Student, 12, Charged with Felony After Falsely Reporting a Gunman on Campus
The report, made the day before the anniversary of the shooting at Marjory Stoneman Douglas School, prompted two schools to be locked down and more than 50 law enforcement personnel to swarm the campus.
TAMPA – A sixth grader at Farnell Middle School in Tampa is facing a felony charge after she made up a story of seeing a gunman on campus, the Hillsborough County Sheriff’s Office said.
The sixth grader, 12, was charged with one felony count of False Report Concerning the Use of a Firearm in a Violent Manner and one second degree misdemeanor charge of Disrupting a School Assembly. The Tampa Bay Reporter is not naming her because she is a minor.
“As large of an advocate as I am for keeping our young people out of the criminal justice system with all of the diversion programs and all of our preventative programs, this is one area where I’m not willing to compromise,” Hillsborough Sheriff Chad Chronister said. “There’s no room for any type of entertainment or joke, any type of made-up threat. I think that the only way to handle this is by taking a hard line stance and making sure all of our children know if you make a school-based threat, it’s no different than making a threat in an airport or in an airplane. It’s going to be [prosecuted] to the fullest extent.”
According to the Hillsborough sheriff’s office, the incident began just before 10 a.m. Wednesday (Feb. 13) when a middle school student made a false statement to a teacher that she saw an unknown man dressed in all black carrying a gun on campus, 13912 Nine Eagles Drive, while she was on her way back from the restroom.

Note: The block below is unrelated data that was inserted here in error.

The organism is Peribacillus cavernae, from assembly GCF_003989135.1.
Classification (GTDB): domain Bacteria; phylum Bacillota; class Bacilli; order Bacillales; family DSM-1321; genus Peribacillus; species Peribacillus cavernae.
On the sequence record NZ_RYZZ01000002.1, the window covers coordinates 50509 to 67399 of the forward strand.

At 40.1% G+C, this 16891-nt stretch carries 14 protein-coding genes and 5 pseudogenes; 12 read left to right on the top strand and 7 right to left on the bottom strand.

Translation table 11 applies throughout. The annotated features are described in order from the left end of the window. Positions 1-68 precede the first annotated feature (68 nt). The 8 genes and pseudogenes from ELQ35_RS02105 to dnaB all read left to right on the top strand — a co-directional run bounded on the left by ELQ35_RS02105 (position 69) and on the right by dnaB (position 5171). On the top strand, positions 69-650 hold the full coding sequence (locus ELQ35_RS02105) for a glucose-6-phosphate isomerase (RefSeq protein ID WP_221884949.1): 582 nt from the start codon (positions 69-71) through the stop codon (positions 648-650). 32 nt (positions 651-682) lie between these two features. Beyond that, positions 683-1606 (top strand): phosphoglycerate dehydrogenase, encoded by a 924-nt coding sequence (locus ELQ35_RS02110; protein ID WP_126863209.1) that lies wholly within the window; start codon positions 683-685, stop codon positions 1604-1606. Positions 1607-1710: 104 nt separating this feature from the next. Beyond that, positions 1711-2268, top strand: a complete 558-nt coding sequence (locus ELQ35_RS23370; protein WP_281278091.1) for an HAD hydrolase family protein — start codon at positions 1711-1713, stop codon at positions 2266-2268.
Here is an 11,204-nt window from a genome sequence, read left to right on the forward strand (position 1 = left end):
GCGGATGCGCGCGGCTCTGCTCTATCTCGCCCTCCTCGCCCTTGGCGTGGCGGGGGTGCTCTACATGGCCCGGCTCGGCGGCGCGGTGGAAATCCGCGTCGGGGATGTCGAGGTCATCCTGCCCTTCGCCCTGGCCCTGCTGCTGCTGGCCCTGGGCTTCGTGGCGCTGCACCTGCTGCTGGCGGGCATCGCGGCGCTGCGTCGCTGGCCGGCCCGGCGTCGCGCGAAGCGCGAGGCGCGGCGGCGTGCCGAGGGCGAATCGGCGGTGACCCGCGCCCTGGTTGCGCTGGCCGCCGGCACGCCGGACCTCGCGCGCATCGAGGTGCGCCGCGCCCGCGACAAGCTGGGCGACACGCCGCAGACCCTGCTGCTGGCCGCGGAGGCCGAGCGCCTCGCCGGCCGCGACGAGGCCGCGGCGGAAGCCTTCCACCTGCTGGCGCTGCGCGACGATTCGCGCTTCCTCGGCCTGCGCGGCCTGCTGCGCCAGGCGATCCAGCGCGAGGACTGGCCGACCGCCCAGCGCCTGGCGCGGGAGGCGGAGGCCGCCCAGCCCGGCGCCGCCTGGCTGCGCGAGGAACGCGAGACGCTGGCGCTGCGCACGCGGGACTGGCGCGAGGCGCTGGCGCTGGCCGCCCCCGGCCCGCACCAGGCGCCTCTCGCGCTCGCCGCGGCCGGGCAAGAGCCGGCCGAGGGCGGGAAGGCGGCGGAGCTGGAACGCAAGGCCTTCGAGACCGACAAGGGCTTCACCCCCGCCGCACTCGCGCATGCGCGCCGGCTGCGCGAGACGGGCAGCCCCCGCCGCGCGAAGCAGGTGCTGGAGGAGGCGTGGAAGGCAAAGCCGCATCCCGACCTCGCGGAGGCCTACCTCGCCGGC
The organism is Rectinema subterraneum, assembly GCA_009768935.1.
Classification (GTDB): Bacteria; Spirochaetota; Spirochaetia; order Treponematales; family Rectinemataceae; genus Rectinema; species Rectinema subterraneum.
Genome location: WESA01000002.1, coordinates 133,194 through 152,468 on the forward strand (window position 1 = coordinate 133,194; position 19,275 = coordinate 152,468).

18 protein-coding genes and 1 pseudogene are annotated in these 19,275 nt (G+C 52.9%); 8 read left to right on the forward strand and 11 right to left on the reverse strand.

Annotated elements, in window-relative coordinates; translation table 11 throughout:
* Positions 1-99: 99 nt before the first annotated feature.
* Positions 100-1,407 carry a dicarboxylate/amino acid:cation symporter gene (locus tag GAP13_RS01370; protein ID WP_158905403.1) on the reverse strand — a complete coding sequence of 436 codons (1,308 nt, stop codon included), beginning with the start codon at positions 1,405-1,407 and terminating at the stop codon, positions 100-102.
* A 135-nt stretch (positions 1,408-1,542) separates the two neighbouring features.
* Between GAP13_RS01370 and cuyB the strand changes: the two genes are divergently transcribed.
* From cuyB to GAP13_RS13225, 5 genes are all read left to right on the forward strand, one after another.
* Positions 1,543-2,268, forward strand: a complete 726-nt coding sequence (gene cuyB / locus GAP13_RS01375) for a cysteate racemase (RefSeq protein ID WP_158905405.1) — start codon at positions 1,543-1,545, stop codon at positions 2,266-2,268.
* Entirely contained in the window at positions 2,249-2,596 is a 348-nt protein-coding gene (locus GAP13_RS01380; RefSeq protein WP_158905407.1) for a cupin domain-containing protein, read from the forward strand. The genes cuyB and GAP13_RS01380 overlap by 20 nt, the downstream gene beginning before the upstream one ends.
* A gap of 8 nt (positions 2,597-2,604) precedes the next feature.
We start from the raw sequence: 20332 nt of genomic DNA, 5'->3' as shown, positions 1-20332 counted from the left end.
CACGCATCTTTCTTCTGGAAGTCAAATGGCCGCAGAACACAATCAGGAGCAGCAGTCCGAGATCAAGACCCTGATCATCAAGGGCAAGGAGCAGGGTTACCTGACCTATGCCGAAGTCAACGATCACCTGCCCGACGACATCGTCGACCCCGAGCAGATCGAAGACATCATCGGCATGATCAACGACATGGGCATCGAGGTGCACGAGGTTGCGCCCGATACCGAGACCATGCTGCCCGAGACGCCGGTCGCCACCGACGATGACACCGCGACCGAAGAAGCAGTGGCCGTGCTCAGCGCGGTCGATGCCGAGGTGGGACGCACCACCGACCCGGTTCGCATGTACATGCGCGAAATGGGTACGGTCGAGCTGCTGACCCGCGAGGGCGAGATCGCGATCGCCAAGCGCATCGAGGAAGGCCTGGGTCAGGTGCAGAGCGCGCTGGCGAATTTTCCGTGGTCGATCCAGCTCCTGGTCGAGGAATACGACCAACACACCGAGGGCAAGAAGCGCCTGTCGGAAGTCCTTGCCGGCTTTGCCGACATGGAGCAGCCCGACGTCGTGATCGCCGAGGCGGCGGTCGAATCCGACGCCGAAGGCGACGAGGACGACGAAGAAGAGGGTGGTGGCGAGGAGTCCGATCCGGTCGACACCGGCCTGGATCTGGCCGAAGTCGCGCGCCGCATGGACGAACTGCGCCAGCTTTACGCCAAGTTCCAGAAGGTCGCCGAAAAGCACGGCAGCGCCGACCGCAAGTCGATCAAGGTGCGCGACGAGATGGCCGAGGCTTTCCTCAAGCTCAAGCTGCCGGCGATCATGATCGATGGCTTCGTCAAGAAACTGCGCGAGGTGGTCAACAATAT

The teacher notified a school resource deputy. In less than 30 seconds, the deputy responded to the area where the student claimed she saw the man, but he did not find him.
Within minutes, the entire campus of Farnell Middle School, and nearby Bryant Elementary School, was flooded with deputies and school security officers. Both schools were put on “lockout” mode, meaning students and staff were told to remain in their classrooms as deputies cleared the hallways and each room in search of a suspect and a weapon. Middle school students were then sent to the auditorium to go through metal detectors. The student who made the initial claim later admitted that she made up the entire story.
“As a parent, it concerns me and is heart wrenching that 1,300 students just had to go in lockout, which means they had to barricade in place as [deputies] stormed the campus. That’s traumatic that these children had to go through that, and its absolutely intolerable,” Chronister said.
More than 55 HCSO personnel were called out to assist, including the aviation, motor and K-9 units. Patrol deputies and detectives were also on scene to aid in the investigation and lockout.The joint effort helped deputies to quickly make the determination that the threat was unfounded and both campuses were safe.
Both schools were transitioned from lockout to lockdown. Students had lunch and went back to their classrooms by 1 p.m.
“To say I’m ecstatic with the response would be an understatement,” Chronister said. “As tragic as this is for the students that just had to endure the entire process of what happens when we go into a lockout at a school, the good news is that every child is safe and the threat has been unfounded.”
While school resource deputies and patrol deputies are constantly trained by the Hillsborough County Sheriff’s Office and with school security officers for school-based threats, the approaching anniversary of the tragic shooting at Marjory Stoneman Douglas High School heightened the sense of urgency in Wednesday’s response, deputies said.
Photos courtesy of the Hillsborough County Sheriff’s Office.
Hillsborough Sheriff | Crime | School Shooting | Arrests | Tampabay News
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